Friday, November 28, 2008

Good Old Days

I think we were a happier lot when there was just one channel to contend with. Doordarshan. We only got 30 minutes or so of news per day. An hour at most, if you added up the different language bulletins. These last 60 hours or so have been harrowing, to say the very least. But these news channels have been driving me crazy. Why is there no law that censors what these guys show? We can get into lengthy debates over some woman's short skirt and whether it was appropriate or not. But there's nothing to stop these stupid journalists from asking the following:

"Do you think the terrorists are able to view the footage that we are broadcasting?"

There should be no need for the entire nation to know what the NSG plans to do and how. Giving out detailed descriptions is like telling the terrorists, "Be prepared, this is what is going to happen next."

"There's a helicopter over Nariman House and it looks like the commandos are going to enter the building from above."

Or, "The commandos could go up this building or they could use this one. We have no information on what the POA is."

Why? Why do you even need a censor board? I'd assume these people have brains and maybe some common sense. But it appears my assumption is doing exactly what it is meant to: Making an ASS of U and ME.

To top it all, these people are completely insensitive. Our almost world famous (and also heartless) journalist, Ms. Dutt, asking someone whose husband was stuck inside the building, "How are you feeling?" is the sickest thing to do, IMHO. What did you expect for an answer? "I didn't like him that much anyway and I'm happy he's inside."? If you can't sympathize or empathize, maybe you can at least learn to keep your big mouth shut.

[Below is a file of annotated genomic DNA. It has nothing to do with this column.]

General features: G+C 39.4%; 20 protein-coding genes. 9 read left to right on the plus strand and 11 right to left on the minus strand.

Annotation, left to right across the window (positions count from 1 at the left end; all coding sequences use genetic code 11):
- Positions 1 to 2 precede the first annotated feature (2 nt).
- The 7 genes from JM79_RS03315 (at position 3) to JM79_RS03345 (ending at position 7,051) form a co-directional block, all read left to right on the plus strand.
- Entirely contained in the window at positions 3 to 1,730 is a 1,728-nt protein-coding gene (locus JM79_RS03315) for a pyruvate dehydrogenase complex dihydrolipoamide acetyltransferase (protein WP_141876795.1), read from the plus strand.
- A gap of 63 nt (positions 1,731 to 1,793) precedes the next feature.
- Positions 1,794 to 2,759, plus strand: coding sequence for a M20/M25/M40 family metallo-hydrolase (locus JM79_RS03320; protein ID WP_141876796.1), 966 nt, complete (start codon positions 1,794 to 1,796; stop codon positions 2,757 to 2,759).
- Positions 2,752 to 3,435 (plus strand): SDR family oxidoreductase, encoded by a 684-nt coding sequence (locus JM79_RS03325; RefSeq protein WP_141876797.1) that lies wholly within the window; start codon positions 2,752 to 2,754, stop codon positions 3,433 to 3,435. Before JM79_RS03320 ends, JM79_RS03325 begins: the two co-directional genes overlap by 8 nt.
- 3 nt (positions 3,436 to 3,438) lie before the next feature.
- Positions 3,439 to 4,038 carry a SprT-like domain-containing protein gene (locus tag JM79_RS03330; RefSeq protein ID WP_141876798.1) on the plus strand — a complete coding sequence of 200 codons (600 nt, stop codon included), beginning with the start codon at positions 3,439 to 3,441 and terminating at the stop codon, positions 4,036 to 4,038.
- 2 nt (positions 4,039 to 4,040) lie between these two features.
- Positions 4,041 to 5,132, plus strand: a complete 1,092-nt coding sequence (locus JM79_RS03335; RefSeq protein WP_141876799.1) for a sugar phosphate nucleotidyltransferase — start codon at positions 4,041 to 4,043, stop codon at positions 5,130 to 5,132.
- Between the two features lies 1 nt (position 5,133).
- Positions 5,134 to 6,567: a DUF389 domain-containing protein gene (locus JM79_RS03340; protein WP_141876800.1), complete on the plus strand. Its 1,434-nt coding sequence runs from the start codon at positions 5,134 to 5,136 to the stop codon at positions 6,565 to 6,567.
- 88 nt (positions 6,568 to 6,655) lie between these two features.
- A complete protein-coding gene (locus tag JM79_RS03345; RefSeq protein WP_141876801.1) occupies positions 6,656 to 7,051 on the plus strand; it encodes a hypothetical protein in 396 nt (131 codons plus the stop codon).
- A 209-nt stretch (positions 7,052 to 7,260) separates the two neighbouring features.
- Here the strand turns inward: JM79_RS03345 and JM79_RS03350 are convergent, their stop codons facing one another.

Everyone has now forgotten the Arushi Talwar murder case. But the same journalist had the family of the accused Krishna on TV and asked, "क्या आपको लगता है आपके भाई पर ग़लत आरोप लगाया जा रहा है? क्या आप मानते हैं की आपका भाई निर्दोष है?" (Do you feel your brother is being framed? Do you believe your brother is innocent?) What on earth was she expecting for an answer? "Yeah, my brother has been a murderer since his childhood, so this is really no surprise."

Call the whole world into your studio. Fight over who gets the bigger stars. People, who in my opinion, couldn't care less about anything unless they were directly affected. All because you think your TRPs will go up. Then, in the name of direct fearless media, ask stupid questions and keep butting in when someone is trying to talk, be extremely rude to people who may be your grandparents' age, keep pushing your opinions (and make us wonder why you called those "experts" in the first place), get into a shouting match and force us to turn off the television. Because while we've taken many steps forward, and know that the television is a great tool, you're hell-bent on making us realize that it is, after all, an idiot box.

And you do nothing but sensationalize news. Show us gory pictures over and over again. You've been a perfect vehicle for the terrorists. They laid out the bait for you and you're happily eating out of their hands. You forgot to mention, even in passing, that people died in large numbers due to Cyclone Nisha. But you remembered to mention that some cricket matches have been affected thanks to this violence.

Get real guys. Get some common sense. Above all else, get a heart.